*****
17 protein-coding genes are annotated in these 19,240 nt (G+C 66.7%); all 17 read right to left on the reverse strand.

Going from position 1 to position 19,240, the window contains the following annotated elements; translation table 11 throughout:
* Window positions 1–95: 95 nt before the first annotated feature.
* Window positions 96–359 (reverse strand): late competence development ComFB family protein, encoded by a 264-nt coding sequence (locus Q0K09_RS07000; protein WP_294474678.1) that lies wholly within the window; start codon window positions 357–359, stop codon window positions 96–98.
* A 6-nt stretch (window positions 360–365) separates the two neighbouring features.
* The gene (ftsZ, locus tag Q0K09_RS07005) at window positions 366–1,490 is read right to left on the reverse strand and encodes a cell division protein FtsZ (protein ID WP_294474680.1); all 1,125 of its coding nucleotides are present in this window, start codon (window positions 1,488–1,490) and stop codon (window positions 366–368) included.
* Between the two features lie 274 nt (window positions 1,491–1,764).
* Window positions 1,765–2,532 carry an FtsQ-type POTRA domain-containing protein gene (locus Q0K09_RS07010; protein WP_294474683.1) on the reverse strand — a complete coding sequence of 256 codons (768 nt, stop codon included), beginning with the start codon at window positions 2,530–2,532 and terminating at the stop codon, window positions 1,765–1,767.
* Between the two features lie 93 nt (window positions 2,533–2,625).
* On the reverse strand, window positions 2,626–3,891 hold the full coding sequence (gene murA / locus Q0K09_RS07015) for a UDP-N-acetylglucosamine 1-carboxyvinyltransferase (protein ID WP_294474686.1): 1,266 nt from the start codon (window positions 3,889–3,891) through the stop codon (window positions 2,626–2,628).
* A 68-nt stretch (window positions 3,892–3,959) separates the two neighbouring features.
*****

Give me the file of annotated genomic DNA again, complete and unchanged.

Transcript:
17 protein-coding genes are annotated in these 19,240 nt (G+C 66.7%); all 17 read right to left on the reverse strand.

Going from position 1 to position 19,240, the window contains the following annotated elements; translation table 11 throughout:
* Window positions 1–95: 95 nt before the first annotated feature.
* Window positions 96–359 (reverse strand): late competence development ComFB family protein, encoded by a 264-nt coding sequence (locus Q0K09_RS07000; protein WP_294474678.1) that lies wholly within the window; start codon window positions 357–359, stop codon window positions 96–98.
* A 6-nt stretch (window positions 360–365) separates the two neighbouring features.
* The gene (ftsZ, locus tag Q0K09_RS07005) at window positions 366–1,490 is read right to left on the reverse strand and encodes a cell division protein FtsZ (protein ID WP_294474680.1); all 1,125 of its coding nucleotides are present in this window, start codon (window positions 1,488–1,490) and stop codon (window positions 366–368) included.
* Between the two features lie 274 nt (window positions 1,491–1,764).
* Window positions 1,765–2,532 carry an FtsQ-type POTRA domain-containing protein gene (locus Q0K09_RS07010; protein WP_294474683.1) on the reverse strand — a complete coding sequence of 256 codons (768 nt, stop codon included), beginning with the start codon at window positions 2,530–2,532 and terminating at the stop codon, window positions 1,765–1,767.
* Between the two features lie 93 nt (window positions 2,533–2,625).
* On the reverse strand, window positions 2,626–3,891 hold the full coding sequence (gene murA / locus Q0K09_RS07015) for a UDP-N-acetylglucosamine 1-carboxyvinyltransferase (protein ID WP_294474686.1): 1,266 nt from the start codon (window positions 3,889–3,891) through the stop codon (window positions 2,626–2,628).
* A 68-nt stretch (window positions 3,892–3,959) separates the two neighbouring features.